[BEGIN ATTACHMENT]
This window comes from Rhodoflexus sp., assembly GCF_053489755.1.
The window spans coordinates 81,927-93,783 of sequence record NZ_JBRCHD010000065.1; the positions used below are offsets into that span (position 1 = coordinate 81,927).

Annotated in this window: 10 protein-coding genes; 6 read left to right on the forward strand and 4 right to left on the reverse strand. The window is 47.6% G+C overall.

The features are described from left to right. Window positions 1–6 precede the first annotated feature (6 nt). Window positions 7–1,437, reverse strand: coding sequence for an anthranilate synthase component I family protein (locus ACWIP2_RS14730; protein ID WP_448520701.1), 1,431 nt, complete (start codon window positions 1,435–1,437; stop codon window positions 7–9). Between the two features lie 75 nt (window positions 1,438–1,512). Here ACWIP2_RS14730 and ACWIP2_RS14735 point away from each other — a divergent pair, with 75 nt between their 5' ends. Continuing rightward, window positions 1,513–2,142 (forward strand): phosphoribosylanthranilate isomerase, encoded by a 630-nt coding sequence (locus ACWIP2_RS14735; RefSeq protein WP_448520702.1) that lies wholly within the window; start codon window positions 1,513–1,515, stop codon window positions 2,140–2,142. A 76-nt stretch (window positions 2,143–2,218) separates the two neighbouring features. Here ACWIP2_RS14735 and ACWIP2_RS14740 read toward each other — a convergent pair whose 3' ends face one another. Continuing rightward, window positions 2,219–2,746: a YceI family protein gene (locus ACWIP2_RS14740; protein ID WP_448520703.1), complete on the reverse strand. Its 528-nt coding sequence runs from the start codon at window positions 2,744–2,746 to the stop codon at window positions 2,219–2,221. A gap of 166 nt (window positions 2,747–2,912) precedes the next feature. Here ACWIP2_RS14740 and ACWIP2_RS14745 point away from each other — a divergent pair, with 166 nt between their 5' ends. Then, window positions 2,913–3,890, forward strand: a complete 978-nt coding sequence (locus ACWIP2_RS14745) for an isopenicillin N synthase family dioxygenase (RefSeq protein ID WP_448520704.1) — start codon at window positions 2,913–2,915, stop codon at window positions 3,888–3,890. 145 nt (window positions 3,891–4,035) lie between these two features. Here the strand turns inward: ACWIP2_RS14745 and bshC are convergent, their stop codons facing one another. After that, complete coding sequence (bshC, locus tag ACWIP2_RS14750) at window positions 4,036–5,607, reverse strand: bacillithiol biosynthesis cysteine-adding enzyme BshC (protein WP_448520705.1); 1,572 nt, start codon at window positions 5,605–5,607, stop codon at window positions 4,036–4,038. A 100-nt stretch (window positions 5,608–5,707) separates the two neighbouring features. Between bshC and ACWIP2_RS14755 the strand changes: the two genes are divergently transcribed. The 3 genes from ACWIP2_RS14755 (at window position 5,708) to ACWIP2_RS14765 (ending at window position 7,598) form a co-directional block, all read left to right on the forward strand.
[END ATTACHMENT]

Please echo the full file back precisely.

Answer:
This window comes from Rhodoflexus sp., assembly GCF_053489755.1.
The window spans coordinates 81,927-93,783 of sequence record NZ_JBRCHD010000065.1; the positions used below are offsets into that span (position 1 = coordinate 81,927).

Annotated in this window: 10 protein-coding genes; 6 read left to right on the forward strand and 4 right to left on the reverse strand. The window is 47.6% G+C overall.

The features are described from left to right. Window positions 1–6 precede the first annotated feature (6 nt). Window positions 7–1,437, reverse strand: coding sequence for an anthranilate synthase component I family protein (locus ACWIP2_RS14730; protein ID WP_448520701.1), 1,431 nt, complete (start codon window positions 1,435–1,437; stop codon window positions 7–9). Between the two features lie 75 nt (window positions 1,438–1,512). Here ACWIP2_RS14730 and ACWIP2_RS14735 point away from each other — a divergent pair, with 75 nt between their 5' ends. Continuing rightward, window positions 1,513–2,142 (forward strand): phosphoribosylanthranilate isomerase, encoded by a 630-nt coding sequence (locus ACWIP2_RS14735; RefSeq protein WP_448520702.1) that lies wholly within the window; start codon window positions 1,513–1,515, stop codon window positions 2,140–2,142. A 76-nt stretch (window positions 2,143–2,218) separates the two neighbouring features. Here ACWIP2_RS14735 and ACWIP2_RS14740 read toward each other — a convergent pair whose 3' ends face one another. Continuing rightward, window positions 2,219–2,746: a YceI family protein gene (locus ACWIP2_RS14740; protein ID WP_448520703.1), complete on the reverse strand. Its 528-nt coding sequence runs from the start codon at window positions 2,744–2,746 to the stop codon at window positions 2,219–2,221. A gap of 166 nt (window positions 2,747–2,912) precedes the next feature. Here ACWIP2_RS14740 and ACWIP2_RS14745 point away from each other — a divergent pair, with 166 nt between their 5' ends. Then, window positions 2,913–3,890, forward strand: a complete 978-nt coding sequence (locus ACWIP2_RS14745) for an isopenicillin N synthase family dioxygenase (RefSeq protein ID WP_448520704.1) — start codon at window positions 2,913–2,915, stop codon at window positions 3,888–3,890. 145 nt (window positions 3,891–4,035) lie between these two features. Here the strand turns inward: ACWIP2_RS14745 and bshC are convergent, their stop codons facing one another. After that, complete coding sequence (bshC, locus tag ACWIP2_RS14750) at window positions 4,036–5,607, reverse strand: bacillithiol biosynthesis cysteine-adding enzyme BshC (protein WP_448520705.1); 1,572 nt, start codon at window positions 5,605–5,607, stop codon at window positions 4,036–4,038. A 100-nt stretch (window positions 5,608–5,707) separates the two neighbouring features. Between bshC and ACWIP2_RS14755 the strand changes: the two genes are divergently transcribed. The 3 genes from ACWIP2_RS14755 (at window position 5,708) to ACWIP2_RS14765 (ending at window position 7,598) form a co-directional block, all read left to right on the forward strand.